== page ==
As early as 2015, some teachers and students are calling for the end of using Microsoft PowerPoint in classrooms. Professor Bent Meier Sørensen wrote in The Conversation that using PowerPoint in lectures “makes students stupid and professors more boring.” He noted that the problem with lecturers who use PowerPoint is that it entices them to simply read off the presentation and stick to their planned lecture with adapting to the students’ input.
If that’s the case with presenters, then what about those presenting in places such as the workplace? Does this mean that it may also be necessary to ban PowerPoint in offices, too?
The Problem with PowerPoint
This isn’t to say that PowerPoint in the office is inherently bad. In fact, Microsoft created PowerPoint in the 1990s for business professionals. The problem, however, with using PowerPoint is the way it was designed and used as a crutch rather than as a supplementary tool for presentation.
PowerPoint (and alternatives such as Prezi and Slides) is a popular choice among people who don’t like public speaking because they think that it decreases the need for them to memorize their spiel. Many might feel that instead of having to practice, they can put the gist of what they want to say in their PowerPoint and then go from there. The idea is that even if their nervousness makes them forget their spiel, having bullet points on the screen can keep them on track.
Some speakers who use PowerPoint end up successful. The audience’s attention rests not on the PowerPoint, but on the speaker; the presentation is just a secondary visual aid that the audience can channel out because of the speaker’s effectiveness.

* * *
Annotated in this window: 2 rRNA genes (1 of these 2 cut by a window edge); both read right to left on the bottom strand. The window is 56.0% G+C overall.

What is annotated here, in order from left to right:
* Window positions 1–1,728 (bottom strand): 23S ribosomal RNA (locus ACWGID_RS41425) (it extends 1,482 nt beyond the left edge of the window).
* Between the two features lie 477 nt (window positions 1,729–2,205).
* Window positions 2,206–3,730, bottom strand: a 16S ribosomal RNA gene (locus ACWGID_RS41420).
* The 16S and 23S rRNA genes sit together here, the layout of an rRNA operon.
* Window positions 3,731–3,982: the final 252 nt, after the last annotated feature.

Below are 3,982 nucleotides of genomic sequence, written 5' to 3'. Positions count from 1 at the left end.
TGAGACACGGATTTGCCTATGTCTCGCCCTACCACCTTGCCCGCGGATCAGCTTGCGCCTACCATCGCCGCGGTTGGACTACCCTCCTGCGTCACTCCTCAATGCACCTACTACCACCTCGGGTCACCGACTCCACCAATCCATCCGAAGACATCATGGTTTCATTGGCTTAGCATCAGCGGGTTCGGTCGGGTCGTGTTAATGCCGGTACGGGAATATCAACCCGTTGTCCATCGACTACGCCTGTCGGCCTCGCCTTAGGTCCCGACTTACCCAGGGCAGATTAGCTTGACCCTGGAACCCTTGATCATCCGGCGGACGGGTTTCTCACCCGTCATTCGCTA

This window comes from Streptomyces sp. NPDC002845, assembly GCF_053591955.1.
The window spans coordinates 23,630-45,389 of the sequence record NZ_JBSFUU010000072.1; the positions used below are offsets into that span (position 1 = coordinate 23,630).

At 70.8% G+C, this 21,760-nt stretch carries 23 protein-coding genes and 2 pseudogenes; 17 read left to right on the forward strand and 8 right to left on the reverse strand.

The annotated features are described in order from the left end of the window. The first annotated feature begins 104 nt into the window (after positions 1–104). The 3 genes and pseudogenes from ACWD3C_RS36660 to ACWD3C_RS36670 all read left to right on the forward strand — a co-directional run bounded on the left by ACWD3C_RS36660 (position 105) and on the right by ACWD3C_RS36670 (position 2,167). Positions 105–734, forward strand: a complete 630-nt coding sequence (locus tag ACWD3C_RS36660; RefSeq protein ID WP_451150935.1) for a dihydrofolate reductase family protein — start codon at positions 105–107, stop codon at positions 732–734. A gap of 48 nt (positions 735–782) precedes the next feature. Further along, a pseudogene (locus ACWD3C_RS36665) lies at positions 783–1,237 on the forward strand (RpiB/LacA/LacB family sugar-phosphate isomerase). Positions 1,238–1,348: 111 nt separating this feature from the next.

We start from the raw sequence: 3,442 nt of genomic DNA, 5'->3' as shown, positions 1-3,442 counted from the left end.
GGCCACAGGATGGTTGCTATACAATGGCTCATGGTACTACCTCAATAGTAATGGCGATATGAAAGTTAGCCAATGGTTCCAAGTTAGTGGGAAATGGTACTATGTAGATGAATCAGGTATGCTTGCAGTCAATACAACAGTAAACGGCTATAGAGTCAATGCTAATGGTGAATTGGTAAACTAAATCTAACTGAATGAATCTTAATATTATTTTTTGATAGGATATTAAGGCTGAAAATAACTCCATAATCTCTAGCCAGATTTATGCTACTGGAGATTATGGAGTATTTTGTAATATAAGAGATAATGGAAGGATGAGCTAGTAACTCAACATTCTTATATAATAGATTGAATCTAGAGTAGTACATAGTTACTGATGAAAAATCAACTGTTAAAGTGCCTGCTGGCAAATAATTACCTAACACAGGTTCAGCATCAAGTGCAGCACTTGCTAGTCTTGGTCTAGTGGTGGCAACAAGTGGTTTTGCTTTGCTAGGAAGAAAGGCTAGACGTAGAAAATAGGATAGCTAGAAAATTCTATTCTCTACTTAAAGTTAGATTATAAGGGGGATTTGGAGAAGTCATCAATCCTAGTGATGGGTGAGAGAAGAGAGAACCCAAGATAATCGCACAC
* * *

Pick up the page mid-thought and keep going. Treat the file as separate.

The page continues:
Not all presentations, however, end up like this. The result is the audience watching a person reading something they can easily read themselves rather than a speaker presenting an idea. It’s unengaging, forgettable, and unhelpful. Everyone will leave the conference room thinking that it was a waste of time.
An Effective Speaker and a Strategic Presentation Design
PowerPoint presentations can still be effective. But a presentation’s success relies on two things: an effective speaker who is prepared, can engage their audience, and can adapt to any speaking environment; and a presentation design that isn’t too boring but not so overwhelming that it removes the attention from the speaker.
Regardless of whether a speaker uses visual presentation aids, they need to practice. Some of the best speakers may look like they have an effortless way of speaking, but it’s most likely that they’ve practiced and organized their thoughts before stepping in front of their audience. They might not have memorized their spiel word for word, but they have a clear plan on what they want to say.
When speaking, do not ignore your audience by treating your presentation as a one-way street. The average audience member has an attention span of 10 minutes at most. But if you’re unengaging and boring, you’ll lose their attention much faster. Creating a more engaging presentation can sustain their attention, as you’re providing an avenue for back and forth discussion.
Before your presentation, be careful with how you design your PowerPoint. The ideal presentation design, according to an information design agency in UAE, is a “strategic blend of text and colors” that gets your message through. Your presentation has to tell a story. You have to do it in such a way that your audience understands the message at a glance without having to ignore the speaker to process the message.
It might not be time to remove PowerPoint from meetings for now. Instead of removing it, it might be time for everyone to get a refresher on how to present an idea in a conference without having to read off a presentation.